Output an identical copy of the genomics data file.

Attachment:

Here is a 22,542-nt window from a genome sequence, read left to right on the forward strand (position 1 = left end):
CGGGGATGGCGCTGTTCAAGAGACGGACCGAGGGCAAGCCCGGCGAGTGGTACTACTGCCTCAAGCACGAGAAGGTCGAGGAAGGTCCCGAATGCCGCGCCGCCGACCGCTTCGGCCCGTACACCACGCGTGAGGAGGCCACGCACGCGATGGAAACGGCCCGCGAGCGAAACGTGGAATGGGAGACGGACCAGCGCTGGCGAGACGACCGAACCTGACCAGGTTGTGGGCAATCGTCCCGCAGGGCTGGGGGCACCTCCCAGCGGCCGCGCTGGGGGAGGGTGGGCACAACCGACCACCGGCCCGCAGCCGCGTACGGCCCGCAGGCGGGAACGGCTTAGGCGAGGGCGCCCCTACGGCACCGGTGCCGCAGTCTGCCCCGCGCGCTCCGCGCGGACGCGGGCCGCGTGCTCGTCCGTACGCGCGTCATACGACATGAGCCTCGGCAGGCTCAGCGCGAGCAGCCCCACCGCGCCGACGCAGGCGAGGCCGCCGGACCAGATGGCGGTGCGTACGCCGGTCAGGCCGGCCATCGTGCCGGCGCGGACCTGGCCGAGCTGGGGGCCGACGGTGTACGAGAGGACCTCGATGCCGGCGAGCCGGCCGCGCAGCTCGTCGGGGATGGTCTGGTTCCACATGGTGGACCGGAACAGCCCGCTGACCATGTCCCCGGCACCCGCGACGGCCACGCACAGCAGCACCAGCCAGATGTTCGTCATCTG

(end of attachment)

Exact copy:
Here is a 22,542-nt window from a genome sequence, read left to right on the forward strand (position 1 = left end):
CGGGGATGGCGCTGTTCAAGAGACGGACCGAGGGCAAGCCCGGCGAGTGGTACTACTGCCTCAAGCACGAGAAGGTCGAGGAAGGTCCCGAATGCCGCGCCGCCGACCGCTTCGGCCCGTACACCACGCGTGAGGAGGCCACGCACGCGATGGAAACGGCCCGCGAGCGAAACGTGGAATGGGAGACGGACCAGCGCTGGCGAGACGACCGAACCTGACCAGGTTGTGGGCAATCGTCCCGCAGGGCTGGGGGCACCTCCCAGCGGCCGCGCTGGGGGAGGGTGGGCACAACCGACCACCGGCCCGCAGCCGCGTACGGCCCGCAGGCGGGAACGGCTTAGGCGAGGGCGCCCCTACGGCACCGGTGCCGCAGTCTGCCCCGCGCGCTCCGCGCGGACGCGGGCCGCGTGCTCGTCCGTACGCGCGTCATACGACATGAGCCTCGGCAGGCTCAGCGCGAGCAGCCCCACCGCGCCGACGCAGGCGAGGCCGCCGGACCAGATGGCGGTGCGTACGCCGGTCAGGCCGGCCATCGTGCCGGCGCGGACCTGGCCGAGCTGGGGGCCGACGGTGTACGAGAGGACCTCGATGCCGGCGAGCCGGCCGCGCAGCTCGTCGGGGATGGTCTGGTTCCACATGGTGGACCGGAACAGCCCGCTGACCATGTCCCCGGCACCCGCGACGGCCACGCACAGCAGCACCAGCCAGATGTTCGTCATCTG